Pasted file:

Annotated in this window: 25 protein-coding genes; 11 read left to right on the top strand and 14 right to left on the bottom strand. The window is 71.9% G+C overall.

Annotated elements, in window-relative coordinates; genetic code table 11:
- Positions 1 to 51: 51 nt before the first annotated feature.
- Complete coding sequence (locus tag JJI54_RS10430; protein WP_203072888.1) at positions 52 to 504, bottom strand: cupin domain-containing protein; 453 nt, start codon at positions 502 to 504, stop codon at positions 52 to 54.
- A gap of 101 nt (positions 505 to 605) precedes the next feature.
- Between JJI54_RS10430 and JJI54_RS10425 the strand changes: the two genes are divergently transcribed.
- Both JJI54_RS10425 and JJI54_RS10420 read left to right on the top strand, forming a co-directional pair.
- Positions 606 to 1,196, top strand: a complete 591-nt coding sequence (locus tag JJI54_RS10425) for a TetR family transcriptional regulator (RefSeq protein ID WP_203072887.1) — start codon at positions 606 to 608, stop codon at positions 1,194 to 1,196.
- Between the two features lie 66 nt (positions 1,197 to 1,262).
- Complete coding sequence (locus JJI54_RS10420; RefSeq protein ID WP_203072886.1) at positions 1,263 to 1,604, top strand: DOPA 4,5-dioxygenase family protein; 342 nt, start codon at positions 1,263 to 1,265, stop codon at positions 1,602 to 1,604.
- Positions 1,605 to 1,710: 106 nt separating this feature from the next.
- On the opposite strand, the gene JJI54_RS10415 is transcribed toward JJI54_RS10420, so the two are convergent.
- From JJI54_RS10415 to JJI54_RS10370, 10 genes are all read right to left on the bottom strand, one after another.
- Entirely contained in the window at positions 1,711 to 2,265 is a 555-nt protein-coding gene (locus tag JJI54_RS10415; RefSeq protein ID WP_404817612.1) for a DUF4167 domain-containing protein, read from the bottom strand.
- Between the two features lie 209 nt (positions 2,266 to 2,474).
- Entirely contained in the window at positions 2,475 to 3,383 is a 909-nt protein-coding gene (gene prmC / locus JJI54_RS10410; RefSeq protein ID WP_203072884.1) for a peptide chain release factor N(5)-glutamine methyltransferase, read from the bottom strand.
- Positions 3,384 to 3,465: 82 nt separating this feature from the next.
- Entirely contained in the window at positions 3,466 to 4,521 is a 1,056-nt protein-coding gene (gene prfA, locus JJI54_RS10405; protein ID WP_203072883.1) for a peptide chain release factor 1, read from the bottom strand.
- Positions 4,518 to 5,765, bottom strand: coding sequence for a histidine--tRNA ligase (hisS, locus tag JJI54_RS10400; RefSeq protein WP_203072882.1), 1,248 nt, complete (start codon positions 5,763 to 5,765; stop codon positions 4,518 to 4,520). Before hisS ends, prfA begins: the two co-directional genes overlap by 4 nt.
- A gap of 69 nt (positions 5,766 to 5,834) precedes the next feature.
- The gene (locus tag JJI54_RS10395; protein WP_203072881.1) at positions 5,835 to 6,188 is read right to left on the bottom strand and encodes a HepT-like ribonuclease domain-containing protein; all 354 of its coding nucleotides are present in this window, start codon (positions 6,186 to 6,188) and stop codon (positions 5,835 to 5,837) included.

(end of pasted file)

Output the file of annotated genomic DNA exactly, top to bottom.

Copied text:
Annotated in this window: 25 protein-coding genes; 11 read left to right on the top strand and 14 right to left on the bottom strand. The window is 71.9% G+C overall.

Annotated elements, in window-relative coordinates; genetic code table 11:
- Positions 1 to 51: 51 nt before the first annotated feature.
- Complete coding sequence (locus tag JJI54_RS10430; protein WP_203072888.1) at positions 52 to 504, bottom strand: cupin domain-containing protein; 453 nt, start codon at positions 502 to 504, stop codon at positions 52 to 54.
- A gap of 101 nt (positions 505 to 605) precedes the next feature.
- Between JJI54_RS10430 and JJI54_RS10425 the strand changes: the two genes are divergently transcribed.
- Both JJI54_RS10425 and JJI54_RS10420 read left to right on the top strand, forming a co-directional pair.
- Positions 606 to 1,196, top strand: a complete 591-nt coding sequence (locus tag JJI54_RS10425) for a TetR family transcriptional regulator (RefSeq protein ID WP_203072887.1) — start codon at positions 606 to 608, stop codon at positions 1,194 to 1,196.
- Between the two features lie 66 nt (positions 1,197 to 1,262).
- Complete coding sequence (locus JJI54_RS10420; RefSeq protein ID WP_203072886.1) at positions 1,263 to 1,604, top strand: DOPA 4,5-dioxygenase family protein; 342 nt, start codon at positions 1,263 to 1,265, stop codon at positions 1,602 to 1,604.
- Positions 1,605 to 1,710: 106 nt separating this feature from the next.
- On the opposite strand, the gene JJI54_RS10415 is transcribed toward JJI54_RS10420, so the two are convergent.
- From JJI54_RS10415 to JJI54_RS10370, 10 genes are all read right to left on the bottom strand, one after another.
- Entirely contained in the window at positions 1,711 to 2,265 is a 555-nt protein-coding gene (locus tag JJI54_RS10415; RefSeq protein ID WP_404817612.1) for a DUF4167 domain-containing protein, read from the bottom strand.
- Between the two features lie 209 nt (positions 2,266 to 2,474).
- Entirely contained in the window at positions 2,475 to 3,383 is a 909-nt protein-coding gene (gene prmC / locus JJI54_RS10410; RefSeq protein ID WP_203072884.1) for a peptide chain release factor N(5)-glutamine methyltransferase, read from the bottom strand.
- Positions 3,384 to 3,465: 82 nt separating this feature from the next.
- Entirely contained in the window at positions 3,466 to 4,521 is a 1,056-nt protein-coding gene (gene prfA, locus JJI54_RS10405; protein ID WP_203072883.1) for a peptide chain release factor 1, read from the bottom strand.
- Positions 4,518 to 5,765, bottom strand: coding sequence for a histidine--tRNA ligase (hisS, locus tag JJI54_RS10400; RefSeq protein WP_203072882.1), 1,248 nt, complete (start codon positions 5,763 to 5,765; stop codon positions 4,518 to 4,520). Before hisS ends, prfA begins: the two co-directional genes overlap by 4 nt.
- A gap of 69 nt (positions 5,766 to 5,834) precedes the next feature.
- The gene (locus tag JJI54_RS10395; protein WP_203072881.1) at positions 5,835 to 6,188 is read right to left on the bottom strand and encodes a HepT-like ribonuclease domain-containing protein; all 354 of its coding nucleotides are present in this window, start codon (positions 6,186 to 6,188) and stop codon (positions 5,835 to 5,837) included.